Versa Wallcovering

Concorde Place

When designer Linda Makins first visited Concorde Place, the twin tower condominiums in North York Toronto that her firm would renovate, one of her first concerns was about how much waste the project would generate.  “It was one of the largest refurbishment projects in Toronto,” remembers Makins, a principal of Makins + Ladna Design Inc., Mississauga, Ontario.  “Two 37-floor buildings with a total of 74 corridors represented a huge volume of materials.  We were concerned about the environmental impact of the current renovation as well as how the materials we specified would affect future renovations.”

Since forming those initial impressions, Makins + Ladna Design has managed the fate of the project’s 22,000 LY of wallcovering, none of which has ended up in a landfill.  Some 11,000 LY of wallcovering were removed from the buildings and recycled via Second-Look®.  These were replaced with 11,000 LY of new Versa wallcoverings with 20% recycled content.  When the new wallcoverings are ready for replacement in 10-15 years, the property management group, Brookfield Residential Services, plans to recycle them again.

“I thought recycling would take more time to coordinate, but it was a breeze,” says Makins.  “I was surprised by how easy it was.  The Second-Look program sent us special bins that we placed in the corridors.  We filled them very quickly and recycled the wallcovering for the same cost or less than it would have cost to landfill them.  In fact, the wallcoverings came in under budget, providing us with additional funds for signage and furnishings.”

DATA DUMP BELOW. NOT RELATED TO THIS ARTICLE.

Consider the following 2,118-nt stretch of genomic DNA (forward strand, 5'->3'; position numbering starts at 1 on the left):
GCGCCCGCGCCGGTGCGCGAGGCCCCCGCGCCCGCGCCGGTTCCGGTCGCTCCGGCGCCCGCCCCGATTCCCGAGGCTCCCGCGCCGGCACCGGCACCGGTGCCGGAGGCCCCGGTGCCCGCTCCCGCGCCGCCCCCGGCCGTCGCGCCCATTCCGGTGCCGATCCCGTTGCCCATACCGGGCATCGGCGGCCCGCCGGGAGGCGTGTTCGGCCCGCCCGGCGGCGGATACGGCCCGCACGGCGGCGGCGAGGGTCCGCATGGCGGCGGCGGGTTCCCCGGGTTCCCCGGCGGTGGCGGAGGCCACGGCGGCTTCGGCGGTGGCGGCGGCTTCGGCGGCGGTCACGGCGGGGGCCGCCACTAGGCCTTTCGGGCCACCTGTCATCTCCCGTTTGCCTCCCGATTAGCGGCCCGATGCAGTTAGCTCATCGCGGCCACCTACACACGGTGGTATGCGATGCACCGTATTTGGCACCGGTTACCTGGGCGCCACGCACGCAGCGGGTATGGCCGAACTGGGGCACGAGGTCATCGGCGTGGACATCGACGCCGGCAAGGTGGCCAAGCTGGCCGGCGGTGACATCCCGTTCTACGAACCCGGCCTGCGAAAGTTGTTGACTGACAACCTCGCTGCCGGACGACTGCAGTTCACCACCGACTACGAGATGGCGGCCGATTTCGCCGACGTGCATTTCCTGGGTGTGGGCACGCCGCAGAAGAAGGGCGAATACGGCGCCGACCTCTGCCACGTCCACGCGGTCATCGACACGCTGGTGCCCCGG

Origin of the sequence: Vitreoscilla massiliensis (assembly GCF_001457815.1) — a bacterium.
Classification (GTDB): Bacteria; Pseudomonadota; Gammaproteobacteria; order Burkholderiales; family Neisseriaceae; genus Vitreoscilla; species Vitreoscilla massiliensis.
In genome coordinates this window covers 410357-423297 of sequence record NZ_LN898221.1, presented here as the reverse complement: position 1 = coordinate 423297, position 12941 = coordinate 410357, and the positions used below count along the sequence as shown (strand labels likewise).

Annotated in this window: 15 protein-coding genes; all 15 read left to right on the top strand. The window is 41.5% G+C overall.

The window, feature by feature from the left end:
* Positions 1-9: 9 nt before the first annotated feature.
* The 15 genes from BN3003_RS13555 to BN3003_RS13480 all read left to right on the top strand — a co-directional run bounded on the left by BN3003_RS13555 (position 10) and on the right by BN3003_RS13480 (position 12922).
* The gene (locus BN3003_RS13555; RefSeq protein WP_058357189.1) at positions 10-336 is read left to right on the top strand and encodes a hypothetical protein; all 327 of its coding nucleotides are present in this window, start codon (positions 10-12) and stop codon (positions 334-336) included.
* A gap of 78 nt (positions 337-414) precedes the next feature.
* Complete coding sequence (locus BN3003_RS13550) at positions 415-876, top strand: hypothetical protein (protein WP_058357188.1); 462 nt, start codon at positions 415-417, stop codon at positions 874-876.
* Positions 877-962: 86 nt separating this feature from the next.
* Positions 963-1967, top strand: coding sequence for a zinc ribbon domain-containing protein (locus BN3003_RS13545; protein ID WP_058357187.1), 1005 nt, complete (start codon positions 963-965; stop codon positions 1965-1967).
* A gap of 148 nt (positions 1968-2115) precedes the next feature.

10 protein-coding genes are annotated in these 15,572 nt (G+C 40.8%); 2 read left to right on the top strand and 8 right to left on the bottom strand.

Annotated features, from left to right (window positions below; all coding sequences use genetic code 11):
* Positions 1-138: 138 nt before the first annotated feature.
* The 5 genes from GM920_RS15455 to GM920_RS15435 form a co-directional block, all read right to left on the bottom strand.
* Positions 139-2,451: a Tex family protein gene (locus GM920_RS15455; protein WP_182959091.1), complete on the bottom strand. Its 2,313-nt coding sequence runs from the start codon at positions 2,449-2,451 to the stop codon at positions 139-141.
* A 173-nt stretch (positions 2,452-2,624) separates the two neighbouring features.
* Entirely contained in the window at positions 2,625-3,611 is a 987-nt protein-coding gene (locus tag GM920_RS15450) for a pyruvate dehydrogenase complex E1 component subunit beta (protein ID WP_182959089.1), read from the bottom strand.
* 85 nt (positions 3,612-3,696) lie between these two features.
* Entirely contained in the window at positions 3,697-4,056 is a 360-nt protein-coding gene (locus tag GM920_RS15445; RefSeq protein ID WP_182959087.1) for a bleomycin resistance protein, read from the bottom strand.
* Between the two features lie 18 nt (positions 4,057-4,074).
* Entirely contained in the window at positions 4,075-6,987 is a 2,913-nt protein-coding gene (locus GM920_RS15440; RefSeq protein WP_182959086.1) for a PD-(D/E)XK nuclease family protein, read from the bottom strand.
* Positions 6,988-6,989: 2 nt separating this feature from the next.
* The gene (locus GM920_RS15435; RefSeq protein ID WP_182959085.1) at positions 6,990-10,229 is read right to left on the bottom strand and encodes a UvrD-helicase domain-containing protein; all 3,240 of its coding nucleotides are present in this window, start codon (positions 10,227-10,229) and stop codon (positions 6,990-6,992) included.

Working closely with the condo’s decorating committee, Makins + Ladna selected two Versa recycled wallcovering designs that support the buildings’ contemporary urban style and project a warm and inviting atmosphere.  A textured bronze wallcovering creates an accent wall in the triangle-shaped elevator lobby on each floor and coordinates with a bronze stripe in the modular carpet.  This is surrounded by creamy, linen textured wallcoverings used in the rest of the elevator lobby and throughout the corridors.  “At first, we thought we might be limited on the design selection in recycled wallcoverings, but we were really happy with the Second-Look options. The design committee even liked these better than wallcoverings that weren’t recycled.”

Today, visitors to the contemporary twin towers don’t always realize the care that was taken to make this a sustainable environment.  But everyone involved in the project does, according to Makins.  “From our designers to the contractor, condominium owners and management company, we all are really proud of the project.”